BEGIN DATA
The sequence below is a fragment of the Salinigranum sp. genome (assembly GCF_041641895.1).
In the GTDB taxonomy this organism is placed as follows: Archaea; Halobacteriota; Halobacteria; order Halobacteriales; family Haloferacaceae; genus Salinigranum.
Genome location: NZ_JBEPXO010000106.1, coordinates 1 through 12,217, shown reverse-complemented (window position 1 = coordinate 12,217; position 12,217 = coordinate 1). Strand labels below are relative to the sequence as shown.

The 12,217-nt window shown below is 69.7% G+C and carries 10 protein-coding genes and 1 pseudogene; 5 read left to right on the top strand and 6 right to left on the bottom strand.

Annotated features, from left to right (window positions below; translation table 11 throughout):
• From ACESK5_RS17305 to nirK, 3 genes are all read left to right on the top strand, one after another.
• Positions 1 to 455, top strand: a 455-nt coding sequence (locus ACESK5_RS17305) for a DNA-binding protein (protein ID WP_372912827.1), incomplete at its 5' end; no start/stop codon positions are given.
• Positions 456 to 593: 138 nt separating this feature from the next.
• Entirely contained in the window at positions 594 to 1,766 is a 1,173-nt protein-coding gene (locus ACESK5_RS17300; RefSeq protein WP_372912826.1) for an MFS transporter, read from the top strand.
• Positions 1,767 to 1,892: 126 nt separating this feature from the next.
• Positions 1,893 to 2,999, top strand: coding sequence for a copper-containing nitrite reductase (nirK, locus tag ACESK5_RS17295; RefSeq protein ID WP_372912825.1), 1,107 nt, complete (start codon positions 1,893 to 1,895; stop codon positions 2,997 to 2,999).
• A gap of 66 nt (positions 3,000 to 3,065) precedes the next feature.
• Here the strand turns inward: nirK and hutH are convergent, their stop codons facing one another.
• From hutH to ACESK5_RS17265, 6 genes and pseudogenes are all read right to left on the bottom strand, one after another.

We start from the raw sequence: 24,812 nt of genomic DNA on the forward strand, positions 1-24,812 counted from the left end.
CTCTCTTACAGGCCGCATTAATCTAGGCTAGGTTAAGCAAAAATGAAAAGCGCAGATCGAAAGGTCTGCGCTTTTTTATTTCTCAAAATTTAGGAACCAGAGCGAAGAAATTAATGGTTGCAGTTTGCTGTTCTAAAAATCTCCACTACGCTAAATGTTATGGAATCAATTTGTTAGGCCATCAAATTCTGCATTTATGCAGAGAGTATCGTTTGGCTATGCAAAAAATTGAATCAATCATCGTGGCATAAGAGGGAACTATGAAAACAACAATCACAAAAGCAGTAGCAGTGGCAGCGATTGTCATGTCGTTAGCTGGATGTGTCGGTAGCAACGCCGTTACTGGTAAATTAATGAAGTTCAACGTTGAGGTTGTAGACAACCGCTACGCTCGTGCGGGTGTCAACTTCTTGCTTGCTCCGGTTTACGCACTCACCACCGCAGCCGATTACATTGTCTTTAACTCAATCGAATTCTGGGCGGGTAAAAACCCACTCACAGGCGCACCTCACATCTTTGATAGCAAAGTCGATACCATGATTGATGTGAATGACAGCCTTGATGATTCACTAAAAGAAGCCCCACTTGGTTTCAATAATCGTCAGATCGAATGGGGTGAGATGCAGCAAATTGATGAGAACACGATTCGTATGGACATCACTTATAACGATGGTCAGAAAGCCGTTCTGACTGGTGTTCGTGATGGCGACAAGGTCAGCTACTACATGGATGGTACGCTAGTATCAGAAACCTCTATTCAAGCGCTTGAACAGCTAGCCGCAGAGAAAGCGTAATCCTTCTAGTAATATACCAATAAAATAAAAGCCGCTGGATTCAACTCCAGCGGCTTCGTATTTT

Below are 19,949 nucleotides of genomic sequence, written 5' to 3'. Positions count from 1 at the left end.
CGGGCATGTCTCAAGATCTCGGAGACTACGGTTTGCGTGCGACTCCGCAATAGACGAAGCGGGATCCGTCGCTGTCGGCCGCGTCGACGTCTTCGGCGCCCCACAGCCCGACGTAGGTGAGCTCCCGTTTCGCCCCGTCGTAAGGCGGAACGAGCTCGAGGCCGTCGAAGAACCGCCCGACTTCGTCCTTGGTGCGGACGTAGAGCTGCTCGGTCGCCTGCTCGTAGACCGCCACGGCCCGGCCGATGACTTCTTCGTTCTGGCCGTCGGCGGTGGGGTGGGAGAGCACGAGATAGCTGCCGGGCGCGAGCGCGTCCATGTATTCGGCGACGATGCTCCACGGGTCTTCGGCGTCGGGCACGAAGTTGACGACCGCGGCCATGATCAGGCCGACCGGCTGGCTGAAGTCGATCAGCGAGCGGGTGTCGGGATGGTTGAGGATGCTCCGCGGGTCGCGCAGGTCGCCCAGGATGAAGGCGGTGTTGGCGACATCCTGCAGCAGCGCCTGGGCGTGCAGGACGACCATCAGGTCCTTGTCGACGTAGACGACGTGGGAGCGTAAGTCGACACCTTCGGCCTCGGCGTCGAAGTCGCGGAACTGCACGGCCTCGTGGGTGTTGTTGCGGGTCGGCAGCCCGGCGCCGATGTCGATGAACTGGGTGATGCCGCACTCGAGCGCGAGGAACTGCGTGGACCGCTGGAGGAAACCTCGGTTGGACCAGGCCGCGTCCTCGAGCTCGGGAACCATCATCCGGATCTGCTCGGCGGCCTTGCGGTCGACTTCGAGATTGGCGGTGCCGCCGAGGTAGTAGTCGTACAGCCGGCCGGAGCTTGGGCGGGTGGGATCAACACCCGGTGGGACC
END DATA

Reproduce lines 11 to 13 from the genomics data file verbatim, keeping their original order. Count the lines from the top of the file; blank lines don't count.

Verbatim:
• Positions 1,893 to 2,999, top strand: coding sequence for a copper-containing nitrite reductase (nirK, locus tag ACESK5_RS17295; RefSeq protein ID WP_372912825.1), 1,107 nt, complete (start codon positions 1,893 to 1,895; stop codon positions 2,997 to 2,999).
• A gap of 66 nt (positions 3,000 to 3,065) precedes the next feature.
• Here the strand turns inward: nirK and hutH are convergent, their stop codons facing one another.